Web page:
Go Back   iRV2 Forums > iRV2.com COMMUNITY FORUMS > iRV2.com General Discussion
Click Here to Login
Join iRV2 Today

Mission Statement: Supporting thoughtful exchange of knowledge, values and experience among RV enthusiasts.
Reply
  This discussion is proudly sponsored by:
Please support our sponsors and let them know you heard about their products on iRV2
 
Thread Tools Search this Thread Display Modes
 
Old 10-09-2012, 11:29 AM   #1
Senior Member
 
Join Date: Nov 2011
Location: Hanover, PA
Posts: 624
Pole building for the RV- is it worth heating?

We are having a 30x40x15 building put up next month to house our RV, tractor, cars, etc.
The price to insulate is $5000. I can have a heat system installed for practically free from a friend in the business.

Question is- will I get $5000 value out of heating the building? I have never winterized my RV, so I have no idea how difficult it is. We do use the motorhome twice monthly during the winter months. Is winterizing a simple, quick process?

Also, are there other benefits to keeping the building heated to 45 degrees- tires, electronics, etc?

I am just unsure if it is a worthy $5000 investment to insulate and heat?
__________________

__________________
2015 Thor ACE EVO30.1

EricGT is offline   Reply With Quote
Join the #1 RV Forum Today - It's Totally Free!

iRV2.com RV Community - Are you about to start a new improvement on your RV or need some help with some maintenance? Do you need advice on what products to buy? Or maybe you can give others some advice? No matter where you fit in you'll find that iRV2 is a great community to join. Best of all it's totally FREE!

You are currently viewing our boards as a guest so you have limited access to our community. Please take the time to register and you will gain a lot of great new features including; the ability to participate in discussions, network with other RV owners, see fewer ads, upload photographs, create an RV blog, send private messages and so much, much more!

Old 10-09-2012, 11:33 AM   #2
Moderator Emeritus
 
TXiceman's Avatar


 
Vintage RV Owners Club
Texas Boomers Club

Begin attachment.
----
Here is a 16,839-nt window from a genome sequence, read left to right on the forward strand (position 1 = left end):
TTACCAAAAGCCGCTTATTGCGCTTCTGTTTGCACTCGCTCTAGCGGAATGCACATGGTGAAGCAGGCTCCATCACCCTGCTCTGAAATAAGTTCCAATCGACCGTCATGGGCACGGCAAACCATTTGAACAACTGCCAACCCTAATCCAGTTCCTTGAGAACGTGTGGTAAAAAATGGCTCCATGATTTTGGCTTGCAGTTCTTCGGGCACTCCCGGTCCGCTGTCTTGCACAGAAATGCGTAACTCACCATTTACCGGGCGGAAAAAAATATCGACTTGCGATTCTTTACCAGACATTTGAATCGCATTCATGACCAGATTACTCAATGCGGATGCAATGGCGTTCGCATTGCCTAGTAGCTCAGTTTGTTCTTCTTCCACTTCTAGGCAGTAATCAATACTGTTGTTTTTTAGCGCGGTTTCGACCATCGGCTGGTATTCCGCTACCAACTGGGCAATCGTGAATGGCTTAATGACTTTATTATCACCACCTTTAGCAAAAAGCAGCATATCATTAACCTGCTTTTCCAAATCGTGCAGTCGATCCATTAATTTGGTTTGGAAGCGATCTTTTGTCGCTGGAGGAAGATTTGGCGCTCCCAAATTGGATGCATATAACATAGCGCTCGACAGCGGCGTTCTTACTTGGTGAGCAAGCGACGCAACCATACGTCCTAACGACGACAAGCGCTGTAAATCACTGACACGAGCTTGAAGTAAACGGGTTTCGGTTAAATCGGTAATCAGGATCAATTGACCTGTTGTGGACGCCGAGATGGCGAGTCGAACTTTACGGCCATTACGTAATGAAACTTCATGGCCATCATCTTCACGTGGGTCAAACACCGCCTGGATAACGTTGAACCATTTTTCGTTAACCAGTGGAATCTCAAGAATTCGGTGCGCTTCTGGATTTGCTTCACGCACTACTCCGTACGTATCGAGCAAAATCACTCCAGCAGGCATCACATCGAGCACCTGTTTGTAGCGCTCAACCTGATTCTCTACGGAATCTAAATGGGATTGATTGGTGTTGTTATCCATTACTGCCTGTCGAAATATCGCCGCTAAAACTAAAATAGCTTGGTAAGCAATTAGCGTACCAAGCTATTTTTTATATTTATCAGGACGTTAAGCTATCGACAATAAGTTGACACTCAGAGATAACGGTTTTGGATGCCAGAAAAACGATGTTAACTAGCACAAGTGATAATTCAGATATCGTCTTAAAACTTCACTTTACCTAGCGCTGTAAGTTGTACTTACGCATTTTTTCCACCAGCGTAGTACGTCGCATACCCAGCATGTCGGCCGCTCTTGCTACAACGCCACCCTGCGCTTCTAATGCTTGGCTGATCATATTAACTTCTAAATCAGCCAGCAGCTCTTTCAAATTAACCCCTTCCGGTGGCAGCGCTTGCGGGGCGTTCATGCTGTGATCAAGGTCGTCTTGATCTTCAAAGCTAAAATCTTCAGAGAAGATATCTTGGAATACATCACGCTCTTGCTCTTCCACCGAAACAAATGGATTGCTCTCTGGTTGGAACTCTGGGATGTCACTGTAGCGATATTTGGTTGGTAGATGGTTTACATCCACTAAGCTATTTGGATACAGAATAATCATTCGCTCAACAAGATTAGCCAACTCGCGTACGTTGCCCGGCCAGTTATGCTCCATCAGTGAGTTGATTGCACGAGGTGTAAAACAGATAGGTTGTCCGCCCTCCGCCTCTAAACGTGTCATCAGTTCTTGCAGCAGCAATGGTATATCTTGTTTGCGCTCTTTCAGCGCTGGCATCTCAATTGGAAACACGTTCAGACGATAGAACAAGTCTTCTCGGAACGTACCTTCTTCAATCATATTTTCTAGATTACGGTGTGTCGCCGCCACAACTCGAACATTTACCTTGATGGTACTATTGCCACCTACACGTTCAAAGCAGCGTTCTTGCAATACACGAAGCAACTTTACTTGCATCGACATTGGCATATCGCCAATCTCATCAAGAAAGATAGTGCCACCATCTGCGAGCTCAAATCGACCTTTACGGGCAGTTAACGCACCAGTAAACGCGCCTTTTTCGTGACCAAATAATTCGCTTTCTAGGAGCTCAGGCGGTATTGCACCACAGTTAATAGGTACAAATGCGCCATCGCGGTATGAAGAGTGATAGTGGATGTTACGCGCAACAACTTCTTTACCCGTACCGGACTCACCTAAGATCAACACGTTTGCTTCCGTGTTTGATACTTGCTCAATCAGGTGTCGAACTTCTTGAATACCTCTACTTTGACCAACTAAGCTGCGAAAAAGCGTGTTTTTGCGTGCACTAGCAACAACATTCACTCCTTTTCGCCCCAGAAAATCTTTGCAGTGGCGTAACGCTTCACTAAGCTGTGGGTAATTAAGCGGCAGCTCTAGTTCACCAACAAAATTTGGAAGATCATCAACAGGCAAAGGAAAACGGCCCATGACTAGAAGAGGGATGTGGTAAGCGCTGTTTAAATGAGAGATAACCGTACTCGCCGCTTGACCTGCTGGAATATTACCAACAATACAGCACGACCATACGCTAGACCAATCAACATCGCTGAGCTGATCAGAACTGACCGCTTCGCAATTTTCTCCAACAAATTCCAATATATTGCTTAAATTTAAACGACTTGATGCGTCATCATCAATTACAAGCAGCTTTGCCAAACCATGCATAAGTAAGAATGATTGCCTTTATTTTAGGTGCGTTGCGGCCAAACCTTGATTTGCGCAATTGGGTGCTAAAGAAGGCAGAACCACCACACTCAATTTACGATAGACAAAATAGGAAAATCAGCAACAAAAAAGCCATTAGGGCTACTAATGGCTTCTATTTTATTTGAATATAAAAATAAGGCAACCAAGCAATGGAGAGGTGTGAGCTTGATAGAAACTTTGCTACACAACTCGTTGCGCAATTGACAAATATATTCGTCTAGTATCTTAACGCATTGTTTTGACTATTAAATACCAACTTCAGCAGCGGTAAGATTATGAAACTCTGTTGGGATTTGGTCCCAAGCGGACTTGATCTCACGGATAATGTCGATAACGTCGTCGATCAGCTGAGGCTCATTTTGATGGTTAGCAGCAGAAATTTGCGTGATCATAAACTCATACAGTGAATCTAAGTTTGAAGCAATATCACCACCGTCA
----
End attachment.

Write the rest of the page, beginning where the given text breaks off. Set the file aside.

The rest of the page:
Oklahoma Boomers Club
Ford Super Duty Owner
Join Date: Aug 2000
Location: Full Time, TX Home Base
Posts: 17,150
Blog Entries: 21
Note only the cost of the insulation and heating system, you have to consider the cost of the energy to heat the building...gas or electric.

I think it is simplier to winterize the RV.

Ken
__________________

__________________
Amateur Radio Operator (KE5DFR)|Full-Time! - 2012 6.7L Ford Crew Cab Dually -2013 HitchHiker Champagne 38RLRSB - Travel with one Standard Schnauzer and one small Timneh African Gray Parrot
TXiceman is offline   Reply With Quote
Old 10-09-2012, 12:00 PM   #3
Senior Member
 
BCooke's Avatar
 
Join Date: Aug 2011
Posts: 1,523
Depends on your want of ease versus cost.
My winterize:
Drain water heater/bypass valves, water tanks, had pre checked black and grey at last CG
2 gallons RV antifreeze (~$8)
Pull suction line from pump, run each faucet until pink from both lines (hot/cold)
Drain any low points (disconnect spray port as I broke it the first year from freezing water)
Dump remaining anti freeze in drains
Done. (1 hour give or take)
Rinse before use.

Some used compressed air. Not MY choice as I do not want the chance of oil in the lines (slim but my peeve).

Repeat when DW decides we need to go out one last time.

Versus

Heated storage, dollars to heat, to around 45 degrees............
__________________
2017 F350 Lariat Diesel Dually, White, Hitch Kit.
2013 Dutchman Voltage 3200 Epic II 5th wheel.
BCooke is offline   Reply With Quote
Old 10-09-2012, 12:21 PM   #4
Senior Member
 
MattC's Avatar
 
Join Date: Feb 2012
Location: SE Michigan
Posts: 459
Eric,

Before you build....
Look at putting inch think foam board under the roof if it is going to be steel.
This makes an huge difference. Snow doesn't melt off as fast. There is no condensate to drip off the inside when you heat the space.

Now,